Before Tyson, before Jordan, before Serena there was only Ali.

Setting the template for the globally-known sports star, Muhammad Ali passed away late Friday night at the age of 74.

Word came from Bob Gunnel who told CNN that “after a 32-year battle with Parkinson’s disease, Muhammad Ali has passed away at the age of 74. . . The Ali family would like to thank everyone for their thoughts, prayers, and support and asks for privacy at this time.” Ali had been admitted to the hospital Thursday for respiratory problems.

Ali’s daughter Hana sent out the following tweet in remembrance:

Born Cassius Clay in Louisville, Kentucky, Ali quickly rose to prominence as a brash, young firebrand who bragged and taunted his opponents in and out of the ring. In the early 60s, Ali became close with Civil Rights leader Malcolm X and helped in his 1964 conversion to Islam, where he left his “slave name” Clay behind.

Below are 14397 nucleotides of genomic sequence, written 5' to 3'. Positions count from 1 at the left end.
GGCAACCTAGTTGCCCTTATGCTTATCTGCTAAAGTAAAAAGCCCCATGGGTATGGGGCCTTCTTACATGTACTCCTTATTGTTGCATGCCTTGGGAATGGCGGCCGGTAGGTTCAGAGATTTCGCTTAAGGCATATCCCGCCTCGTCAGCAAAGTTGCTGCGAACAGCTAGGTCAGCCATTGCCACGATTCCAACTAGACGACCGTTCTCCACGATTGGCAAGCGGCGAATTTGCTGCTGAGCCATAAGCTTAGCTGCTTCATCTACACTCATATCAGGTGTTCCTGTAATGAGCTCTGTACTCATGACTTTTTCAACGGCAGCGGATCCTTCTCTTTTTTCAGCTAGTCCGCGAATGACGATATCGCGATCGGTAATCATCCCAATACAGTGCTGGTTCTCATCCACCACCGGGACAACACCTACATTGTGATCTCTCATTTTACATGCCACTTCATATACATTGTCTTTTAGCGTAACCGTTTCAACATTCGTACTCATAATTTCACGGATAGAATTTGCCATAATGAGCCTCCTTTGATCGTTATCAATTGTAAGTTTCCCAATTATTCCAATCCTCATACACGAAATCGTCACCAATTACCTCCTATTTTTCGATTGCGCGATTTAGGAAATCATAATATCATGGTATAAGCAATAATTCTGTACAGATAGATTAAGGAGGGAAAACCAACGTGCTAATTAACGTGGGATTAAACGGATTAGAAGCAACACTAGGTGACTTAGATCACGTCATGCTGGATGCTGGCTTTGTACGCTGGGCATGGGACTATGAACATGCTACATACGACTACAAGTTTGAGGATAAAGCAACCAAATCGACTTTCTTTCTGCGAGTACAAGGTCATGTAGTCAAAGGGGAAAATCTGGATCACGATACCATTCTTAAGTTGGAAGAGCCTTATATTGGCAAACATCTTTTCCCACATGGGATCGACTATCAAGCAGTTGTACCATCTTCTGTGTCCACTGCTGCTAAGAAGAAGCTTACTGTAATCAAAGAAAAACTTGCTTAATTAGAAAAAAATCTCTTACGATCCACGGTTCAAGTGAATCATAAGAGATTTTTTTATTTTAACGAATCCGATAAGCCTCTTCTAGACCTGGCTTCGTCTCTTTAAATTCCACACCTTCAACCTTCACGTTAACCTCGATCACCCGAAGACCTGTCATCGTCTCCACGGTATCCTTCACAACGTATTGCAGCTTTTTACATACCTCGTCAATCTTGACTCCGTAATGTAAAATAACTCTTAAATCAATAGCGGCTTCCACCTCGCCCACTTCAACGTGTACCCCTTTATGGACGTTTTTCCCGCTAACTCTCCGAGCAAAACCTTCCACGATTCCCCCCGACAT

Ali not only had tough fights in the ring, but in the press as well. In 1966, he deemed himself a conscientious objector to the Vietnam War and refused to report for service stating: “”I ain’t got no quarrel with them Viet Cong—no Viet Cong ever called me nigger.” Though winning much support from the Black community, Ali was punished with a guilty conviction of draft dodging and banned from boxing for several years.

After his conviction was overturned, Ali came back to boxing with some major fights including the “Thrilla in Manilla” against George Foreman in Africa.

Soon after retiring in 1981, he was diagnosed with Parkinson’s Disease and though he began retreating from the public scene, Ali famously acted as the last torchbearer in the 1996 Olympics. In 2001, his life hit the big screen with Will Smith in the Oscar-nominated role as the mouthy champ.

Ali leaves behind his wife Lonnie and seven children, including boxing legend Laila Ali.